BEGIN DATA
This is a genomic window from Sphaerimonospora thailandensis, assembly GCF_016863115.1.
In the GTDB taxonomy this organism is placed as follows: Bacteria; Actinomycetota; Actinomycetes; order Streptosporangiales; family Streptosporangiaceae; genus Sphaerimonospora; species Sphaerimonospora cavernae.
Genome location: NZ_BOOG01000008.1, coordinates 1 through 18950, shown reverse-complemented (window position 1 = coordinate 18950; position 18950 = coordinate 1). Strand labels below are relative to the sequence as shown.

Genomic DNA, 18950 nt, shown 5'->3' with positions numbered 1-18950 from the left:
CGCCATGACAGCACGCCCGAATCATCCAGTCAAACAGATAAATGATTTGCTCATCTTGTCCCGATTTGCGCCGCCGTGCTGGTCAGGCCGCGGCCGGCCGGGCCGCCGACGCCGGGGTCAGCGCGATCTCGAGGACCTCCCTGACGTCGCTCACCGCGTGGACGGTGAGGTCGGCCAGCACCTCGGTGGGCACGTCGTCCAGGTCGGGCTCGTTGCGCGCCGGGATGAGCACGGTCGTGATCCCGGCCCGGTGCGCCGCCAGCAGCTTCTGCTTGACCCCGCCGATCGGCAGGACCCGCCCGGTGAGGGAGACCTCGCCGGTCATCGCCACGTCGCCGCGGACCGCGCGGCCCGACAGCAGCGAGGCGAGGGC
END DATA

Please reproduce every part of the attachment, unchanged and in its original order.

This is a genomic window from Sphaerimonospora thailandensis, assembly GCF_016863115.1.
In the GTDB taxonomy this organism is placed as follows: Bacteria; Actinomycetota; Actinomycetes; order Streptosporangiales; family Streptosporangiaceae; genus Sphaerimonospora; species Sphaerimonospora cavernae.
Genome location: NZ_BOOG01000008.1, coordinates 1 through 18950, shown reverse-complemented (window position 1 = coordinate 18950; position 18950 = coordinate 1). Strand labels below are relative to the sequence as shown.

Genomic DNA, 18950 nt, shown 5'->3' with positions numbered 1-18950 from the left:
CGCCATGACAGCACGCCCGAATCATCCAGTCAAACAGATAAATGATTTGCTCATCTTGTCCCGATTTGCGCCGCCGTGCTGGTCAGGCCGCGGCCGGCCGGGCCGCCGACGCCGGGGTCAGCGCGATCTCGAGGACCTCCCTGACGTCGCTCACCGCGTGGACGGTGAGGTCGGCCAGCACCTCGGTGGGCACGTCGTCCAGGTCGGGCTCGTTGCGCGCCGGGATGAGCACGGTCGTGATCCCGGCCCGGTGCGCCGCCAGCAGCTTCTGCTTGACCCCGCCGATCGGCAGGACCCGCCCGGTGAGGGAGACCTCGCCGGTCATCGCCACGTCGCCGCGGACCGCGCGGCCCGACAGCAGCGAGGCGAGGGC